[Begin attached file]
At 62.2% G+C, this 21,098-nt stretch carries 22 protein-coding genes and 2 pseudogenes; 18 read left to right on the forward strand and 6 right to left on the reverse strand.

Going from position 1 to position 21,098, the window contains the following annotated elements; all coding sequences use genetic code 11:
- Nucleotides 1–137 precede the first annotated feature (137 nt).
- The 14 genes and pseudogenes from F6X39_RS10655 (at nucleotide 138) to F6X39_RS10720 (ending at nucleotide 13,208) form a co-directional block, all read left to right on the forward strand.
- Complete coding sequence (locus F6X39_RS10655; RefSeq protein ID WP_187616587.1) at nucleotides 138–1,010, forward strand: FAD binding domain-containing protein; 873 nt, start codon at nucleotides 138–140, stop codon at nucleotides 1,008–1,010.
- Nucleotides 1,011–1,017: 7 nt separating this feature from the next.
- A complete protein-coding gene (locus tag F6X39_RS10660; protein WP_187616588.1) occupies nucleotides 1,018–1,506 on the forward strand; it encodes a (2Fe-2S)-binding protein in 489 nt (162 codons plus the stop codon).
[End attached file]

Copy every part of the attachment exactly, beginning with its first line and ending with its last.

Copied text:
At 62.2% G+C, this 21,098-nt stretch carries 22 protein-coding genes and 2 pseudogenes; 18 read left to right on the forward strand and 6 right to left on the reverse strand.

Going from position 1 to position 21,098, the window contains the following annotated elements; all coding sequences use genetic code 11:
- Nucleotides 1–137 precede the first annotated feature (137 nt).
- The 14 genes and pseudogenes from F6X39_RS10655 (at nucleotide 138) to F6X39_RS10720 (ending at nucleotide 13,208) form a co-directional block, all read left to right on the forward strand.
- Complete coding sequence (locus F6X39_RS10655; RefSeq protein ID WP_187616587.1) at nucleotides 138–1,010, forward strand: FAD binding domain-containing protein; 873 nt, start codon at nucleotides 138–140, stop codon at nucleotides 1,008–1,010.
- Nucleotides 1,011–1,017: 7 nt separating this feature from the next.
- A complete protein-coding gene (locus tag F6X39_RS10660; protein WP_187616588.1) occupies nucleotides 1,018–1,506 on the forward strand; it encodes a (2Fe-2S)-binding protein in 489 nt (162 codons plus the stop codon).